An ambitious farmer could buy and deploy slaves on his farm, in addition to his household members. He could acquire them as his portion of the spoils of war too, but always, on the social contract that he integrate them into his household and be responsible for their wellbeing and conduct in society, to the same extent that he was responsible for other members of his household. (Akosua Nketia Perbi offers an interesting narrative on this matter in her book, A History of Indigenous Slavery in Ghana).
The slaves became his wards in the community and were expected to protect the rights of the community to their primary source of capital, against hostile parties; just as other members of the community were. In that sense and in the sense that their efforts in promoting the enterprise were rewarded proportionately by their owners, they shared the proprietary passion for the enterprise with other members of the entrepreneur’s household, who were their co-workers, as I’ve pointed out. The head of the enterprise looked out for the interests of all his co-workers and attempted to assist them financially as best as he could, during challenging times. They looked to him to assist them with marriage, child naming, housing, funeral and other big spending needs and it was natural for him to step in on such occasions, because they were his household members.
This patriarchal model of employment changed with the introduction of foreign trading enterprises, with increasing urbanization and with the abolition of slavery. Workers in an enterprise no longer necessarily had a family bond, or master – slave relationship with their employer. Therefore, there was no longer a basis for the traditional proprietary passion they’d carried for the enterprise they were working on. It did not help their sense of commitment that many of these enterprises were owned by foreigners, or the tax exacting colonial government, in the case of public service delivery agencies. Neither did the separation of capital owners from labour help. That separation was formalised with the introduction of trade unions and collective bargaining. Now, just to be clear, I’m in no way advocating for, or condoning the practice of slavery. I’m merely describing a progression in labour relations in the region we now identify as Ghana. Slavery is ahborrent and there is nothing positive about it. Can you purchase one additional day of your own life from any marketplace on earth or beyond the earth?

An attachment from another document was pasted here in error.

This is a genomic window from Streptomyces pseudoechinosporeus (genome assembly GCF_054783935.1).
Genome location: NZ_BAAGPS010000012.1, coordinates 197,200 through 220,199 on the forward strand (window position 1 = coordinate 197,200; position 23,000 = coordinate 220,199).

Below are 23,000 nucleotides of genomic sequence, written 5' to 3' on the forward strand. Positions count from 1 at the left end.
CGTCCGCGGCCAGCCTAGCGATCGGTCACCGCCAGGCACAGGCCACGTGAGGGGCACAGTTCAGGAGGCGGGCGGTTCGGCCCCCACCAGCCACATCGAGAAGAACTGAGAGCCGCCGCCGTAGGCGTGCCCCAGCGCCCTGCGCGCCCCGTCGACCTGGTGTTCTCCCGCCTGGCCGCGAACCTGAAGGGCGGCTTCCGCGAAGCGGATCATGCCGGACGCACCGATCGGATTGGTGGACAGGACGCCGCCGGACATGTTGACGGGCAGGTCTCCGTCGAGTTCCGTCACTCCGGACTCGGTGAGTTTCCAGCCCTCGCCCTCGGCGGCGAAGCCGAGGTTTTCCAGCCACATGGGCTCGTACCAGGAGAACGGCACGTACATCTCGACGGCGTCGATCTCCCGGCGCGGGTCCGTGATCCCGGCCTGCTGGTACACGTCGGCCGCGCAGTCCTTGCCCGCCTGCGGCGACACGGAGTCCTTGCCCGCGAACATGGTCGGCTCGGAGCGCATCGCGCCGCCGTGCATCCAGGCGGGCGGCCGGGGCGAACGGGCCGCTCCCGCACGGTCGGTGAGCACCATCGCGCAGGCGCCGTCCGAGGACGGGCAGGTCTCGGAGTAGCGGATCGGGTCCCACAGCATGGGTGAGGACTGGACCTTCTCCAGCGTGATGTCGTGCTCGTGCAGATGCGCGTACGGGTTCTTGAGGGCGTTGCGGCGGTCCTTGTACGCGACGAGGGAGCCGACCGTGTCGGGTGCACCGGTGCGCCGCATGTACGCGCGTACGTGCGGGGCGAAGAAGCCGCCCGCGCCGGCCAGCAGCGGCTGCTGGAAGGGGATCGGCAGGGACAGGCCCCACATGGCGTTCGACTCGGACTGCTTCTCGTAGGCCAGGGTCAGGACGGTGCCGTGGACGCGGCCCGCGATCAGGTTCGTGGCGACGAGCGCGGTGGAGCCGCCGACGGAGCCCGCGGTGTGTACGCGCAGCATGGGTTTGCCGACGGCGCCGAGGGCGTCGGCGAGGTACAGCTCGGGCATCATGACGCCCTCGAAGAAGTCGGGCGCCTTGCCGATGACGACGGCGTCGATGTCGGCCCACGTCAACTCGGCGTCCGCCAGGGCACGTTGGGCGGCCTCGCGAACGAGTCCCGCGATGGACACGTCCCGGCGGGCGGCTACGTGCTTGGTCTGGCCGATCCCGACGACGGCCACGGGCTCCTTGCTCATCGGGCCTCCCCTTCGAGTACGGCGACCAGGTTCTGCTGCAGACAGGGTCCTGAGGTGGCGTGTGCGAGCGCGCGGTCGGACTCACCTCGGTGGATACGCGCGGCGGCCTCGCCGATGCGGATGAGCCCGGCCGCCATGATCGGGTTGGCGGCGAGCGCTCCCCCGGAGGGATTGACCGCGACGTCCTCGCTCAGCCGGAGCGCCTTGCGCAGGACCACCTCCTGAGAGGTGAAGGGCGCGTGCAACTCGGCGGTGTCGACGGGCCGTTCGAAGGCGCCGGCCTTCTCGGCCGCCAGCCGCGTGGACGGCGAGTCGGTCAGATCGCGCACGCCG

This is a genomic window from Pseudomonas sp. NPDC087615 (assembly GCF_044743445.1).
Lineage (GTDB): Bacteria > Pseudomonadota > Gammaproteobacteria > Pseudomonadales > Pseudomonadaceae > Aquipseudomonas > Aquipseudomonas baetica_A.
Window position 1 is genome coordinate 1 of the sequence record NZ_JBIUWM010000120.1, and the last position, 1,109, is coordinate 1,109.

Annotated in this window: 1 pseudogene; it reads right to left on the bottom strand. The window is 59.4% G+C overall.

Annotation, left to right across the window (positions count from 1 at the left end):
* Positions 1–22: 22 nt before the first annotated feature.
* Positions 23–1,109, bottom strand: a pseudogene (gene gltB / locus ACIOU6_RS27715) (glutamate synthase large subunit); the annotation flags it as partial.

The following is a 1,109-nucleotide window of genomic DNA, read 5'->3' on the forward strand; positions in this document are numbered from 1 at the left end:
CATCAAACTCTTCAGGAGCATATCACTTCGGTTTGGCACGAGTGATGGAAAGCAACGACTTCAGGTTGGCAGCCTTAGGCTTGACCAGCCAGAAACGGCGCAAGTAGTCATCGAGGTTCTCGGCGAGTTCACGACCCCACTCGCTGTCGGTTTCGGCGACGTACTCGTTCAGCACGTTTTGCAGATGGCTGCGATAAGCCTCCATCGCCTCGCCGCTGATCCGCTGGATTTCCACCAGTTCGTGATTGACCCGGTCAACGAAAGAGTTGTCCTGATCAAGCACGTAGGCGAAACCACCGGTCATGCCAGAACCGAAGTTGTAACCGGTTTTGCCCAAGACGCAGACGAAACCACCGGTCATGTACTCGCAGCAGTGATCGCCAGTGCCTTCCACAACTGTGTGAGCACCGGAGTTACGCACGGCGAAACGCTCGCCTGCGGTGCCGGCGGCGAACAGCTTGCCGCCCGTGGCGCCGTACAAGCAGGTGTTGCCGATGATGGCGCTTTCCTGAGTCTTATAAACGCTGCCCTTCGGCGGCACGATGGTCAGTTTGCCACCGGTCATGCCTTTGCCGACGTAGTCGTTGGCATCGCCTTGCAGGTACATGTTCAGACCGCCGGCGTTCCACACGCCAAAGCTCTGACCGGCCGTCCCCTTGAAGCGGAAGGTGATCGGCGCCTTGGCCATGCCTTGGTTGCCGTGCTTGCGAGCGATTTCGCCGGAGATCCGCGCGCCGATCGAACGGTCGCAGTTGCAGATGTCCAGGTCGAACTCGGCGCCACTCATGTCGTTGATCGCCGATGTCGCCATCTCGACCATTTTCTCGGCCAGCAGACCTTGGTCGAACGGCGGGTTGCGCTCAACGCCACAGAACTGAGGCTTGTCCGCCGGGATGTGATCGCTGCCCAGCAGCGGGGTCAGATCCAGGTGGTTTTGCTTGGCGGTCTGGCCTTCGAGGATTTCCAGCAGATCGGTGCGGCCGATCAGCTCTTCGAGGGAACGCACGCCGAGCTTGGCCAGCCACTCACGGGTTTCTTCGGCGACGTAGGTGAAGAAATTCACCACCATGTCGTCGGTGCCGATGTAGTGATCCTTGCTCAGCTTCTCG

A Way Out of Apathy, Etc
It just may be that alongside other causes, this weakening of the proprietary passion in workers, who traditionally related with their employers in the patriarchal arrangement, birthed a culture of apathy towards the security and progress of the enterprise they work for. If that is true, then building a sense of proprietary interest in the workers of an enterprise should help cultivate a better work ethic among them.
My suggestion isn’t specifically for, or necessarily in favour of co-ownership arrangements, such as employee share ownership schemes. Some entrepreneurs may find that attractive. However, whatever instrument stirs a sense of belonging and provokes proprietary passion in the workforce will likely, have the desired effect of lifting their commitment above apathy and towards greater competitiveness and productivity. By that means, it will benefit all parties; including consumers of the goods or services the enterprise trades in.
I make further, less big picture contributions to this conversation in my blog posts: Our Attitude to Trades & Labour, and Our Attitude to Craftsmanship which follow. ©